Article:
Why LatAm startups no longer see a need to separate business and pleasure

By September 26, 2018

Is the belief that professional and personal lives should be kept separate outdated? Startups across Latin America are working to prove so.

For years, research has suggested that employees who did not establish a clear boundary between their work and home lives were less likely to be able to relax and switch off in their free time. As a result, chances of recovery in personal time tended to be slimmer, meaning that productivity and engagement in a professional environment decreased.

In terms of entrepreneurship, the idea of going into business with a friend has historically also been discouraged, as a wrong move could spell the end of both the business and the friendship.  

Although this rule might be true in some countries, it does not necessarily apply to all cultures. For example, mixing work and play is a notion that fits much more accurately into Latin culture.

In the words of leading entrepreneurs such as Richard Branson, for example, blurring work-life boundaries has the potential to work in some cases. “Rather than thinking of these two aspects of your life as antagonistic, why not combine them?” he asked, in conversation with Entrepreneur magazine.  “As I’ve often said, I don’t divide work and play: It’s all living.”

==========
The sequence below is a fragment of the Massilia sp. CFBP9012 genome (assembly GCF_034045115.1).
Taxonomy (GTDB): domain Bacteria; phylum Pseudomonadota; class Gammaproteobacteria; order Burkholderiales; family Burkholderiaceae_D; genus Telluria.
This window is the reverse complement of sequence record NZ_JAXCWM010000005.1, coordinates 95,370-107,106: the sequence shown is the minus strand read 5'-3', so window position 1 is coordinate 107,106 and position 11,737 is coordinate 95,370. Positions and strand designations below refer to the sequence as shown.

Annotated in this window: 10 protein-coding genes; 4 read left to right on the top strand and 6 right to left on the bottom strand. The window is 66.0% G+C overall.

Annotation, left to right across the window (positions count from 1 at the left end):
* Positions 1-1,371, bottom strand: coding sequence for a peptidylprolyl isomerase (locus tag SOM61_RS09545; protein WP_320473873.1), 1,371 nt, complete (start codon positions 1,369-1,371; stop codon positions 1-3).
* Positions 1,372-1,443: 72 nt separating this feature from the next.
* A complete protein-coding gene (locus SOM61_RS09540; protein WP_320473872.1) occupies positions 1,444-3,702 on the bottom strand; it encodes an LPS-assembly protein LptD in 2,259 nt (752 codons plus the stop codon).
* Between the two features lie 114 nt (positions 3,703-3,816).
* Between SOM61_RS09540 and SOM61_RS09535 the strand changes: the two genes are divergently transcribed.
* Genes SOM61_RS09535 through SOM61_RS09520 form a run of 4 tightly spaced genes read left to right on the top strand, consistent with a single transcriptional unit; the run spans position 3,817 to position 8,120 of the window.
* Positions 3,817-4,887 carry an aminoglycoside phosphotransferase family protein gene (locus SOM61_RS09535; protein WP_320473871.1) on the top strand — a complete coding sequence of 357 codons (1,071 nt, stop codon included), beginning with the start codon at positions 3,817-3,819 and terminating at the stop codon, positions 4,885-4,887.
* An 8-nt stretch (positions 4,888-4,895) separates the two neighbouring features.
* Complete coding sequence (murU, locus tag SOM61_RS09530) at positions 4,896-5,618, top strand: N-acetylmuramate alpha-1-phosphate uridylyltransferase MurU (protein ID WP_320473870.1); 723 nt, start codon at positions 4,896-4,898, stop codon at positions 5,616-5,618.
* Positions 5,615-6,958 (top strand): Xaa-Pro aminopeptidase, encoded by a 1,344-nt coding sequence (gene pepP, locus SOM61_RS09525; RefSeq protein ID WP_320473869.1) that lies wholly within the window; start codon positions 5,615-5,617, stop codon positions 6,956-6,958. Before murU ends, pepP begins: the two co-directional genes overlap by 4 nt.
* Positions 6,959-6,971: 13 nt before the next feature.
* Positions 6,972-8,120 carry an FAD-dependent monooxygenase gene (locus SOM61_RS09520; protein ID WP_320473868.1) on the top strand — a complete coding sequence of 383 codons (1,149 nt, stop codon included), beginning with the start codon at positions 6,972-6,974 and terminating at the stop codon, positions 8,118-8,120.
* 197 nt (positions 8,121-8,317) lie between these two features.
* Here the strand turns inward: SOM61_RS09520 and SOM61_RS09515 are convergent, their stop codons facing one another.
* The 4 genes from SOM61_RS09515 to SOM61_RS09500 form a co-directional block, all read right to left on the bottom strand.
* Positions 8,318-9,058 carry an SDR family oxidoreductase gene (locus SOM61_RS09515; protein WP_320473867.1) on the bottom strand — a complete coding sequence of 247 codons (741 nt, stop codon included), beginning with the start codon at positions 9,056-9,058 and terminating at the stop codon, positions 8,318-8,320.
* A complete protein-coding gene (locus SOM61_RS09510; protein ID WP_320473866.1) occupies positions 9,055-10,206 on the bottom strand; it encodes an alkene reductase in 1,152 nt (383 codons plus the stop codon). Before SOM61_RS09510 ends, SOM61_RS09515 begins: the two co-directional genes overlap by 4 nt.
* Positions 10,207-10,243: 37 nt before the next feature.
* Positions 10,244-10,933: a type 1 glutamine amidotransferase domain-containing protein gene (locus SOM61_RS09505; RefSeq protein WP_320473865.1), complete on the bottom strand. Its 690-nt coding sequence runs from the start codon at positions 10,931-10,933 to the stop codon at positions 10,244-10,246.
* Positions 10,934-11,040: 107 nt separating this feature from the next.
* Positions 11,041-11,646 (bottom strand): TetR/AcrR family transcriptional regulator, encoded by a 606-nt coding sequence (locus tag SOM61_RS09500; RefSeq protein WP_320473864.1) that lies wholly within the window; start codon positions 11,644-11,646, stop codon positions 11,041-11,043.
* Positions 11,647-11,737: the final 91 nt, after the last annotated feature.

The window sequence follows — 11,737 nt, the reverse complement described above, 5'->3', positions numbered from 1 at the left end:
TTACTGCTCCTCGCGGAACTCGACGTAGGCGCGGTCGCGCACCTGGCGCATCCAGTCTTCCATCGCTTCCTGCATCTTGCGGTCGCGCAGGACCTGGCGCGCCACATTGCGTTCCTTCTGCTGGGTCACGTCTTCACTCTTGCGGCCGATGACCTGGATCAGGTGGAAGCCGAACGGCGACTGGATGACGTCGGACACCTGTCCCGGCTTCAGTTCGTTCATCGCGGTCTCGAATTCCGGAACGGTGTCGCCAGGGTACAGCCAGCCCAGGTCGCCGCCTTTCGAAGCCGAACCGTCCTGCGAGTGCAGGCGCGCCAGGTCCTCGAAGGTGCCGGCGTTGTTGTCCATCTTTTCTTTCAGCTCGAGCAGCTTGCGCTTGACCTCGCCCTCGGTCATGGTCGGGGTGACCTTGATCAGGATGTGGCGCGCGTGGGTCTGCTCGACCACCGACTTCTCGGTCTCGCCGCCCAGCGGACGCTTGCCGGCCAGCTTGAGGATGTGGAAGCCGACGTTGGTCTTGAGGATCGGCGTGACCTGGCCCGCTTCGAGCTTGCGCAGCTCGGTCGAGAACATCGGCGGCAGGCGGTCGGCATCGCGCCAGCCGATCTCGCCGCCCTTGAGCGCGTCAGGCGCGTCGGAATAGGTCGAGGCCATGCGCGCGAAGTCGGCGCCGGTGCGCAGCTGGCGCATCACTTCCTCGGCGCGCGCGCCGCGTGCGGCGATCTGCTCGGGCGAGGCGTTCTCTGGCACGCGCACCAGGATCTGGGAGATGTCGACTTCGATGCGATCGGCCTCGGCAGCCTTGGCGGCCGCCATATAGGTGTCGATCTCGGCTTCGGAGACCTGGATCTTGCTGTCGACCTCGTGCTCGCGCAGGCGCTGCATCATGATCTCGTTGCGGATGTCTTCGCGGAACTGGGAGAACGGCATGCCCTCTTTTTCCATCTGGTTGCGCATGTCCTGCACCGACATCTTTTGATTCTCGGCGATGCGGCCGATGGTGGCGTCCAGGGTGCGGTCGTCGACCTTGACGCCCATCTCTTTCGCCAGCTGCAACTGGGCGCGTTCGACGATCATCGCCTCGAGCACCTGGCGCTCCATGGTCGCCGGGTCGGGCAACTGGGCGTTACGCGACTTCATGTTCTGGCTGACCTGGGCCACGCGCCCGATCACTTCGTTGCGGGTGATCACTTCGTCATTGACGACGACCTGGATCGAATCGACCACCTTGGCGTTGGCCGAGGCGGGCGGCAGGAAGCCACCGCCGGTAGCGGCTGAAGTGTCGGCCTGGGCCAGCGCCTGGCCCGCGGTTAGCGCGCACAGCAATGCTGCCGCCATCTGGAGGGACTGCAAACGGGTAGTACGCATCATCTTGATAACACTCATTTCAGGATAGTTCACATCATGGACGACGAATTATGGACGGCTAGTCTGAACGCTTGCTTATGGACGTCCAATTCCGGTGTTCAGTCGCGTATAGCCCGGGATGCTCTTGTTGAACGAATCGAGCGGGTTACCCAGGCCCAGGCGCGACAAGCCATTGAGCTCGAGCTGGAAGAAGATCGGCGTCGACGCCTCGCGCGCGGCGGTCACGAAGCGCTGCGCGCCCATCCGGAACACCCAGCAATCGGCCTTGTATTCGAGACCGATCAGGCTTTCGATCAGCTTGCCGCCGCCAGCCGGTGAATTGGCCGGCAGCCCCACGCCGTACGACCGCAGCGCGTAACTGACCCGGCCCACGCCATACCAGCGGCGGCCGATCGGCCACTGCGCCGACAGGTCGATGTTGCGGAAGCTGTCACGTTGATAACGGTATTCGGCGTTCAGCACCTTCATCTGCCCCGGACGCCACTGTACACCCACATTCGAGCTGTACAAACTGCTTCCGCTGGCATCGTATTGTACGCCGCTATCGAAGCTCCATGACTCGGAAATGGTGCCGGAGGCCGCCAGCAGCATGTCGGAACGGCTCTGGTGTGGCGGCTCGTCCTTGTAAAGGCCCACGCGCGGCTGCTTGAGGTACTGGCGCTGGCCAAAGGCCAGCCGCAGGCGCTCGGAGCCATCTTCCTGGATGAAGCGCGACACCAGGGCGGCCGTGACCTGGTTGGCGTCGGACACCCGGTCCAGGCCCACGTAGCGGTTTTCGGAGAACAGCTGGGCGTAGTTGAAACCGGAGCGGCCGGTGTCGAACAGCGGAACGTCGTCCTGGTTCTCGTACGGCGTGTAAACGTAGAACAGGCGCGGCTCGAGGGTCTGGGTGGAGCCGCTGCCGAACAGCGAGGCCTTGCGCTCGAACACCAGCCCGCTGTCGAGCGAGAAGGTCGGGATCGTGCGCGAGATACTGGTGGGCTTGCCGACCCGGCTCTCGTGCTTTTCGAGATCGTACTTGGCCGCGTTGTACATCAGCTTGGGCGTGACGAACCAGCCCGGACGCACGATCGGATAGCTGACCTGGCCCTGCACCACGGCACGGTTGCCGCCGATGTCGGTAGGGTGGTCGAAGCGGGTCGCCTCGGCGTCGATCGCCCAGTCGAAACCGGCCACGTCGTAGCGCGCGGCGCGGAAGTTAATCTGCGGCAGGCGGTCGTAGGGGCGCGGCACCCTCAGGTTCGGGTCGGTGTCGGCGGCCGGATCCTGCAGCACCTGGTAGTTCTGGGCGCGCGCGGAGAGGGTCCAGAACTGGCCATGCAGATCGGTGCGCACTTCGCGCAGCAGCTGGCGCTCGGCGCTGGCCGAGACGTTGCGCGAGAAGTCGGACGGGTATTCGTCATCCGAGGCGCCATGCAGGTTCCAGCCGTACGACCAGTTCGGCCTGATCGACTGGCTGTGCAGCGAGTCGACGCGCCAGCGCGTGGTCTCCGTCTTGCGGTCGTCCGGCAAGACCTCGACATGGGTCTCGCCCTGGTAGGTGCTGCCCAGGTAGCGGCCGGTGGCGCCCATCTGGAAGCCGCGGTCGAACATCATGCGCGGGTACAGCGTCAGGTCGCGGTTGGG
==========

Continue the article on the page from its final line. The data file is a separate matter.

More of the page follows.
Company culture is an integral part of shaking up professional and social boundaries. With trendy co-working spaces such as WeWork offering free beer on tap as an incentive to blend the mix of professional and social space, smaller startups have begun to follow suit.

One startup in particular whose company policy and main goals revolve around attracting new hires through the improvement of their company culture is software development outsourcing startup Talos.

With their base in Medellín, Colombia, the team already enjoy the advantage of working from one of Latin America’s leading tech and innovation centres pioneering the idea of effective company culture.

Through the organisation of social events, office activities, incentives and networking meetups, the team aim to create a more enjoyable environment to work in, with the aim of increasing employee productivity and ensuring everyone is happy in their job.

According to studies conducted by professional services giant Deloitte, 88% of employees believe that a distinct corporate culture is an integral part of a company’s success.

So far, it seems, the notion of establishing a company culture that allows the professional and personal to complement each other is not only working for Talos, but it is also becoming one of the company’s core values and defining features.

Disclosure: This article includes a client of an Espacio portfolio company

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